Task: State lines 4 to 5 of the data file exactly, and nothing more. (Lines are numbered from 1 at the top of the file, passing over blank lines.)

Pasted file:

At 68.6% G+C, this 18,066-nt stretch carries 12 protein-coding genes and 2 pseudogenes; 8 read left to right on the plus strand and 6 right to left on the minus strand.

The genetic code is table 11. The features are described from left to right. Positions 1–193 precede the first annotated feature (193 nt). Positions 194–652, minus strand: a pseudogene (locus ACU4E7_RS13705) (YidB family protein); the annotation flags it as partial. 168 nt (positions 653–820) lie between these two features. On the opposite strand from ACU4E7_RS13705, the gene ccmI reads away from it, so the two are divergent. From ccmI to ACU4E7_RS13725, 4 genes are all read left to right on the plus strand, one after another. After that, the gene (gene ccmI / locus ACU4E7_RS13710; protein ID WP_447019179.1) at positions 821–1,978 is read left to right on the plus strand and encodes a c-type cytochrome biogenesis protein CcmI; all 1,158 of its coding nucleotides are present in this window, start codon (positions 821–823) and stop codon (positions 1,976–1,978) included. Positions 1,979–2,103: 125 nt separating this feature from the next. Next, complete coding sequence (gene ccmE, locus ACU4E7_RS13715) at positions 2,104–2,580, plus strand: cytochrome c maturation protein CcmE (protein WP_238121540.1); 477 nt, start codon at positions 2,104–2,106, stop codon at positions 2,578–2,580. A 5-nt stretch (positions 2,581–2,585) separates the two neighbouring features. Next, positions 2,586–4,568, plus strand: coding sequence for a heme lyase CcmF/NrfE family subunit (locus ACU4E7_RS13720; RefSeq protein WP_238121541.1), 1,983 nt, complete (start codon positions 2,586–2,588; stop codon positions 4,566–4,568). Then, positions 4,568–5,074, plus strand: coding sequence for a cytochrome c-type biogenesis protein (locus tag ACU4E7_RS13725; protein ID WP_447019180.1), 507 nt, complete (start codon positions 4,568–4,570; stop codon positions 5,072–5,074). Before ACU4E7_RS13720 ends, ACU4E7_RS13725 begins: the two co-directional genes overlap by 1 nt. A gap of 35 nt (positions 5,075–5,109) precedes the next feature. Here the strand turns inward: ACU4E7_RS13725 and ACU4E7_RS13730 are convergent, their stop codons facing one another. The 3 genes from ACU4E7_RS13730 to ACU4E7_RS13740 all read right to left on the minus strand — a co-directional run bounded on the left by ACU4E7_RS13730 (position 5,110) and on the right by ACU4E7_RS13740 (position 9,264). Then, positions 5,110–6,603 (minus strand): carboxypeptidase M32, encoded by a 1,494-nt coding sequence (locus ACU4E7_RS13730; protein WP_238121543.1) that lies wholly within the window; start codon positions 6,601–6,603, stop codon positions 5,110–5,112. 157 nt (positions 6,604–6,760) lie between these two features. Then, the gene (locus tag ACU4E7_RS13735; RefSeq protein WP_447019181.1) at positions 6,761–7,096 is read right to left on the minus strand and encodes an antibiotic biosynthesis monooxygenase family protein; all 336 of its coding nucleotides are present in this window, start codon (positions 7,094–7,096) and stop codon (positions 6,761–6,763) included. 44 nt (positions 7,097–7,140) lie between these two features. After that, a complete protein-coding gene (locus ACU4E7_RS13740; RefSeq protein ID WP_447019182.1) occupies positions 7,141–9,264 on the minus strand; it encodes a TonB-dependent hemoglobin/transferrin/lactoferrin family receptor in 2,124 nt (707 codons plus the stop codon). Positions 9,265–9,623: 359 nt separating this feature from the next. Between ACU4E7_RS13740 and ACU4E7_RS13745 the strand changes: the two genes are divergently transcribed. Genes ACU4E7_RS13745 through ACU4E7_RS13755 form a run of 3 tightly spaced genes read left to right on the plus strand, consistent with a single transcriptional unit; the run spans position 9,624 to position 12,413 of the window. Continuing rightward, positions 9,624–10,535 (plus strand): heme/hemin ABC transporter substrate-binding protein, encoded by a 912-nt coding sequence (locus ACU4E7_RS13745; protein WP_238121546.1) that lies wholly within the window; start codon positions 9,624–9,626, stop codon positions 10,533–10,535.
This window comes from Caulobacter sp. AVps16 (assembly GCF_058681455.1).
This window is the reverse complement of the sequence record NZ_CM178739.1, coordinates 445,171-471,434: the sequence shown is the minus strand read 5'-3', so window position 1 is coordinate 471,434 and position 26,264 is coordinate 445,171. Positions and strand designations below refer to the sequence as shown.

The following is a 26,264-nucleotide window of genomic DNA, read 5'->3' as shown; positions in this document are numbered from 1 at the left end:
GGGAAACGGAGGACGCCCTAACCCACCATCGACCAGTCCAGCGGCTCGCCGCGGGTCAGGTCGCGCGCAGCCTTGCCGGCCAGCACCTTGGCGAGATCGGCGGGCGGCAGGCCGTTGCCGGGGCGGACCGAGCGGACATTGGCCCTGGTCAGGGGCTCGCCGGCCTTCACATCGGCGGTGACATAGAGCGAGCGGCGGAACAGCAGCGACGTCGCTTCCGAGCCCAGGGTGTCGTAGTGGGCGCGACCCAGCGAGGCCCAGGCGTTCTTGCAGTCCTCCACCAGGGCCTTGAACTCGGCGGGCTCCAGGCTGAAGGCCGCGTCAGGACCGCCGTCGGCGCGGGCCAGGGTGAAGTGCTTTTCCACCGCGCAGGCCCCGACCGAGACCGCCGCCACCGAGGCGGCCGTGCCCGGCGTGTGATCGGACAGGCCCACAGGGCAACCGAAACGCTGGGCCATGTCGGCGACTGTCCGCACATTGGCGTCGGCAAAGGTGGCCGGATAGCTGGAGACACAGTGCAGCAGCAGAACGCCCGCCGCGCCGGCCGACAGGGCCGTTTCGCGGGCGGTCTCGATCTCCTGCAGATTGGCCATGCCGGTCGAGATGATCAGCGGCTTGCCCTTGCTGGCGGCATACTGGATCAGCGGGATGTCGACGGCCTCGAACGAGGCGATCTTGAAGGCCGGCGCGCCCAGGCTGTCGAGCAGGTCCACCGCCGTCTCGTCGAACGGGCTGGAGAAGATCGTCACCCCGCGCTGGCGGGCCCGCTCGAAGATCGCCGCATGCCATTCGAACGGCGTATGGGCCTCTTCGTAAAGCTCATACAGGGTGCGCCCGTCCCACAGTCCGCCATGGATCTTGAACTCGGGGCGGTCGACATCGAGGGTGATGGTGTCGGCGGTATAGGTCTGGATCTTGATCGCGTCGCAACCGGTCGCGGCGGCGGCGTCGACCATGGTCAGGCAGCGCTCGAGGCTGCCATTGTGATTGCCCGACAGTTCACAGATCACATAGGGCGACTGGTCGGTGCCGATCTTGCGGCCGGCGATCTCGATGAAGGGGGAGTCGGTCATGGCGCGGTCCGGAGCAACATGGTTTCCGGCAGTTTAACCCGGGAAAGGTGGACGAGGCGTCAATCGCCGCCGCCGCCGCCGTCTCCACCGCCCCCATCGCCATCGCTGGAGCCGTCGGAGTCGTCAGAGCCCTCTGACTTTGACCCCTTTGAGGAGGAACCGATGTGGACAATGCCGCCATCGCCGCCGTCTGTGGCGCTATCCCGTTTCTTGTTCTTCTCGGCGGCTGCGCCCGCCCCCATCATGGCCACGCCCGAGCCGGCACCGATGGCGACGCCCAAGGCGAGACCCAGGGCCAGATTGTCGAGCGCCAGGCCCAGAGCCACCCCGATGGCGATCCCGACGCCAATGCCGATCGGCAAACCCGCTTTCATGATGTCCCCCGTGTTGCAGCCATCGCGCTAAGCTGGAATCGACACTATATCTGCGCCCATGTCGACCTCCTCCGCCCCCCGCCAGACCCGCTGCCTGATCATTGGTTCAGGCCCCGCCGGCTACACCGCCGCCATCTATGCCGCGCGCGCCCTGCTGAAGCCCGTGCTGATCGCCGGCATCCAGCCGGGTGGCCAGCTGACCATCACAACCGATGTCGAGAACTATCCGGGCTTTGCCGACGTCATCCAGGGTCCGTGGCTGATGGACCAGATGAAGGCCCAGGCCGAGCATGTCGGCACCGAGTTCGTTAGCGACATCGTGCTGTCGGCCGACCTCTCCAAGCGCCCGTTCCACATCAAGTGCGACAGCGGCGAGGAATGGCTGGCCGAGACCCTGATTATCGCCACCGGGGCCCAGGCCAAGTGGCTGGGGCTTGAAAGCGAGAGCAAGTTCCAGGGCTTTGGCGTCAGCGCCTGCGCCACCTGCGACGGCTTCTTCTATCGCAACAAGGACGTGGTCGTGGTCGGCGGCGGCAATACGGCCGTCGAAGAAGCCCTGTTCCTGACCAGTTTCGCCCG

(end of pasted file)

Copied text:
This window is the reverse complement of the sequence record NZ_CM178739.1, coordinates 445,171-471,434: the sequence shown is the minus strand read 5'-3', so window position 1 is coordinate 471,434 and position 26,264 is coordinate 445,171. Positions and strand designations below refer to the sequence as shown.

The following is a 26,264-nucleotide window of genomic DNA, read 5'->3' as shown; positions in this document are numbered from 1 at the left end: